James was especially proud that Cleveland held Detroit to 28 field goals and a .394 field goal percentage; those were the two statistics that he felt were the keys to victory. He understood the importance of this game; in his comments to the assembled media both before and after the game he stressed that there was no way that Cleveland could fall behind 3-0 and expect to win the series. Perhaps that is obvious, but it is significant that he is thinking, talking and acting like the outcome of the series is not a foregone conclusion. Most skeptics--myself included--still expect Detroit to ultimately prevail, but James is not thinking that way. Noting how tough it was for the Cavs to get one win, a reporter asked James to talk about how daunting a task it would be for the Cavs to beat Detroit three more times to eliminate the Pistons. James responded, "Well, they have to beat us two more times. We have to beat them three more times. You don't look at it like that. You just take it game by game, minute by minute, second by second; if you looked at it like that, you'd get swept every time. The Pistons are a great team. We're becoming a good team. Monday's game is going to be very key. We can't ride on waves and be on cloud nine about game three. It's over and done with, the series is 2-1 and it's a new ball game."
A key adjustment that both James and Cavaliers' Coach Mike Brown mentioned was using Varejao with James in pick and roll plays. Varejao is very active and James noted that if the first pick doesn't work then Varejao still rolls all the way to the basket and then comes back and sets another pick from a different angle. Brown brought this up as well; this play led to several easy baskets for Varejao on assists from James.
This was a good win for Cleveland but game four will be even tougher. Detroit will come out fired up to atone for their mistakes in game three. If Detroit was overconfident or relaxed in game three, they will be focused and determined in game four. How will Cleveland respond to that kind of pressure? Do the Cavaliers have the mental and emotional wherewithal to send the series back to Detroit tied 2-2? This is an interesting stage in the development of James and his team. I expect that James will continue to play well but that Detroit will have a close win in game four.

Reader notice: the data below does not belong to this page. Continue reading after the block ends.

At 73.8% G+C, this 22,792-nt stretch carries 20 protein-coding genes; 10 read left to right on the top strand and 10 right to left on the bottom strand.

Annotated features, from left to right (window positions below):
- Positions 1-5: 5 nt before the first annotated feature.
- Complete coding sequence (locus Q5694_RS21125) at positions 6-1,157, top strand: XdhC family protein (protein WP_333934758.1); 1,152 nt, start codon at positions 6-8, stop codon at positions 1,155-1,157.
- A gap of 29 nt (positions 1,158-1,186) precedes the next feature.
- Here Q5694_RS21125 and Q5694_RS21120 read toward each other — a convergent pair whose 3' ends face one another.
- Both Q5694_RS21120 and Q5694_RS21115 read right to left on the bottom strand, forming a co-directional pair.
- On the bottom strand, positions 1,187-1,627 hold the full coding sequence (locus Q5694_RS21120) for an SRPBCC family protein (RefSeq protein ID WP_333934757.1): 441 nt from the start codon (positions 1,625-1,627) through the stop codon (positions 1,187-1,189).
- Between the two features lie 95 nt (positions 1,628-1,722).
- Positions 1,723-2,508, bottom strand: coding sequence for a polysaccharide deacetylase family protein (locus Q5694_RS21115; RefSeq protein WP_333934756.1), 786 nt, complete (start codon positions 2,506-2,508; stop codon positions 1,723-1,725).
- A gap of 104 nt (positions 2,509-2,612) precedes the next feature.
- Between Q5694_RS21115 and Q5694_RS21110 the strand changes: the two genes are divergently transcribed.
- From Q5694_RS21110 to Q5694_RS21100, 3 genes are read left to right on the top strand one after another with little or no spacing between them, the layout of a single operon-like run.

Notes from Courtside:
During his pregame standup, I asked Detroit Coach Flip Saunders how the Pistons would avoid having a letdown considering that they are up 2-0 and that Hughes would not be in the lineup. Saunders answered succinctly, "That's what we're going to find out." He seemed confident that Detroit would not in fact have a letdown. During warmups, Ben Wallace was launching three pointers, including several from well behind the arc, making a few but mostly chipping paint off of the rim (to borrow a phrase from Fred Carter) and Rasheed Wallace took some left handed three pointers (which he regularly shoots--and makes--in practice). The Pistons certainly seemed loose and carefree before the game.
Rip Hamilton took a more serious approach, receiving feeds from Assistant Coach Ron Harper and alternately shooting from the left wing and then the left baseline, areas that he curls to off of screens in game situations. He also shot several times from the free throw line extended on both sides.
So did Detroit come in too complacently and lose a game that they could have won? Perhaps, but Cleveland also deserves credit for fighting tooth and nail throughout the game. Despite committing more turnovers than usual and not shooting particularly well, the Pistons did build a 10 point second half lead. Many teams would have given up and lost by 25, but the Cavs hung in there. That is a mark of a team that is starting to understand what it takes to win in the playoffs against strong opponents.
posted by David Friedman @ 1:29 AM